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Whatever the merits of ISP choice, there is no restriction on access to any content on the Internet with cable-modem service. This is the most important point, the point that cable's harshest critics seem to slide over.

And the ISP-access debate is not, or should not be, about whether residential bandwidth users pay for home service but use it for business Any kid who has been caught holding the exit door open for his friends to sneak into the movie theater knows that his delinquency has nothing to do with freedom of speech.

Two other things that this access debate is not about. One, the cable operator does not use ownership of the last mile or backbone to protect copyrights that it may own or wish to protect. Cable is not peering into traffic to see whether somebody is sending an unauthorized copy of Lord of the Rings. Nor is the debate is about denying service to so-called video-on-demand streamers.

It is important to see how narrow the rest of the discussion really is, then, in terms of diversity of expression in this medium of communications.

Unlimited ISP access could lead to more competition in price, although, given the available technology, narrowband ISP entry is a far less costly business than providing broadband. Then, too, privacy laws may apply differently to cable vs. unaffiliated ISPs. A foreign-language ISP might make a difference in deciding to use broadband. (But this would seem to be easily fixed with a reset to a new, non-English start home page.) Plus, the ISP might offer a different set of highlighted go-to Web sites than would the cable's opening page.

But the costs of a government-imposed scheme would be considerable. Our experience with the history of carrier regulation tells us this. Regulation under Title II of the Communications Act—the repository of federal carrier law for over three-fourths of a century—has been characterized in the past 30 years as a march away from access and price regulation.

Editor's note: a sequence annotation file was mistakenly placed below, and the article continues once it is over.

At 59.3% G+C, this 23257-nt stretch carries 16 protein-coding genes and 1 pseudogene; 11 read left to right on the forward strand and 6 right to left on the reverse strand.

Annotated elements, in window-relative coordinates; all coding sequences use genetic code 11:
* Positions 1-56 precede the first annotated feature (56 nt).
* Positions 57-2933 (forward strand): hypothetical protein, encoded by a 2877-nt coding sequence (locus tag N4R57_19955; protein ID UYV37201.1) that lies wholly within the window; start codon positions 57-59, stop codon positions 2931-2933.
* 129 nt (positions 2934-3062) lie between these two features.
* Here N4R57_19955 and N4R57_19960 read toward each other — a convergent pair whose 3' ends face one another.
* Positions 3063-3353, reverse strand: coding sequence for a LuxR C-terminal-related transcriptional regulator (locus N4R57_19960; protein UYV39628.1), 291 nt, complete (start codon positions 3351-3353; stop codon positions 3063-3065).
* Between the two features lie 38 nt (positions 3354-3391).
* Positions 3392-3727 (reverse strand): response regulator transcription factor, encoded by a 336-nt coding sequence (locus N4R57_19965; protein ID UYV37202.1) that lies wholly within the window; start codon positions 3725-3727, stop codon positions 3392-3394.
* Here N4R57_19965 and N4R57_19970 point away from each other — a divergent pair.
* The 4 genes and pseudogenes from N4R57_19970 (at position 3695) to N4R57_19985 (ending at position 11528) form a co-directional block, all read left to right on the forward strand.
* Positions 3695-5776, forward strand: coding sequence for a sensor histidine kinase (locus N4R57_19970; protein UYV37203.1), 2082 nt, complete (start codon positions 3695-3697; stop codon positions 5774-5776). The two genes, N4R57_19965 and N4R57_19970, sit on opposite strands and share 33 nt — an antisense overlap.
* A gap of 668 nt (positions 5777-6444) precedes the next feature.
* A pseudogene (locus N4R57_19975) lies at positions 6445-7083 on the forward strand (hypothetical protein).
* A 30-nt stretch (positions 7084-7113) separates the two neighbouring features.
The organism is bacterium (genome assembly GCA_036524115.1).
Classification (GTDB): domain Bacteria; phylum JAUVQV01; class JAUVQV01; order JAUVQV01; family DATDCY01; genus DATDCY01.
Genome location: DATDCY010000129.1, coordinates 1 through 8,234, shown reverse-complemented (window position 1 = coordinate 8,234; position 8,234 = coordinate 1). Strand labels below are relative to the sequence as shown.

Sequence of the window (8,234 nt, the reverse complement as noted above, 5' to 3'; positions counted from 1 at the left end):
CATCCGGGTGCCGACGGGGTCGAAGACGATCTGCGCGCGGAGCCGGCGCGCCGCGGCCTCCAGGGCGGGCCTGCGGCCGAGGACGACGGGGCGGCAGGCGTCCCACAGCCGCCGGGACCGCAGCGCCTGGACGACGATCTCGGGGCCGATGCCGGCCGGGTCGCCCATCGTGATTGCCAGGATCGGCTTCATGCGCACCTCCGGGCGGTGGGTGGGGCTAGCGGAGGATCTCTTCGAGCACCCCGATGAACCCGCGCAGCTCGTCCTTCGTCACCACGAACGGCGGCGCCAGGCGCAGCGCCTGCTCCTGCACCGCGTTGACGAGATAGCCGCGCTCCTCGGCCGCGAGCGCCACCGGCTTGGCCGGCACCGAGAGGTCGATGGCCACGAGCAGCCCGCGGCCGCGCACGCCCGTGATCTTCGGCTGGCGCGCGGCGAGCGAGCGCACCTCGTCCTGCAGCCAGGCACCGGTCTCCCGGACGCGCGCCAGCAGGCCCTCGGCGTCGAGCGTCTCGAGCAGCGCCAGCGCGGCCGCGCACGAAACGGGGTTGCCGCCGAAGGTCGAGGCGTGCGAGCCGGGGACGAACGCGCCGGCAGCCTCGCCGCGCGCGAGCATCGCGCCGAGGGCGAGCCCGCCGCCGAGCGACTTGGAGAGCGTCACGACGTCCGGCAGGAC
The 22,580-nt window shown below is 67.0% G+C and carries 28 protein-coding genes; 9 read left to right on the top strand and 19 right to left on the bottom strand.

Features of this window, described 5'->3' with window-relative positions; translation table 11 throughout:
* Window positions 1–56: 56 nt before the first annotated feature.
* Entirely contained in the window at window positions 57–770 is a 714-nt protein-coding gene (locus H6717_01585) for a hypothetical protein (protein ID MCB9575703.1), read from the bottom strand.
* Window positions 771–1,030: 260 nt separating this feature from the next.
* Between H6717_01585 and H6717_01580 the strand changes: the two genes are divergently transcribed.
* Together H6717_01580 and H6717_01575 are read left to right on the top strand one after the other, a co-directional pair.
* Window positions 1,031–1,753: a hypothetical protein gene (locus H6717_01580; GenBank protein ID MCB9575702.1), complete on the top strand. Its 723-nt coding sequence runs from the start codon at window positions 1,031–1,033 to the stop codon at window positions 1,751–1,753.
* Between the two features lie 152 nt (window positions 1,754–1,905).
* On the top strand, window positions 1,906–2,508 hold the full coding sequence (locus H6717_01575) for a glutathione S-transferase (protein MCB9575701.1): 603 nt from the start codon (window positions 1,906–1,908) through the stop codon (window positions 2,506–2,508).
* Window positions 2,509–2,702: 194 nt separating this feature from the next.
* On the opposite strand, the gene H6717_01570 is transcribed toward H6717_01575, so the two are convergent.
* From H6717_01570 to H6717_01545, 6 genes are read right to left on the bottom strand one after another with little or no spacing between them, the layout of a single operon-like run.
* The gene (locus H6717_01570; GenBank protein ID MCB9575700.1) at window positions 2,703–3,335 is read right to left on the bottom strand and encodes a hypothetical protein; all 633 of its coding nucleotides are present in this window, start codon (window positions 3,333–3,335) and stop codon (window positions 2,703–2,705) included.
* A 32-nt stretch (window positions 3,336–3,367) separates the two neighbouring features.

Some might say there is a version of carrier "regulation lite" that could be bloodlessly imposed. This is folly. The yoke of access regulation must be teamed with a yoke for price regulation. If parties cannot agree on price, the government must step in and decide it for them. And when it tries, it enters the long, long tunnel of cost-of-service regulation. That's a tunnel that has nearly all the existing common carriers marching, no, stampeding in the other direction.

Having nursed into existence more than 200 TV networks that didn't exist 25 years ago, the cable industry has, I submit, a defensible record in creating content diversity in American culture. It led residential broadband development and pushed the phone companies to offer their own DSL service. So far, so good. So, for now, leave it be.

(Excerpted from a Quello Center Symposium Michigan State/Detroit College of Law article discussing the impact of forced third-party Internet service provider (ISP) access to cable-modem service)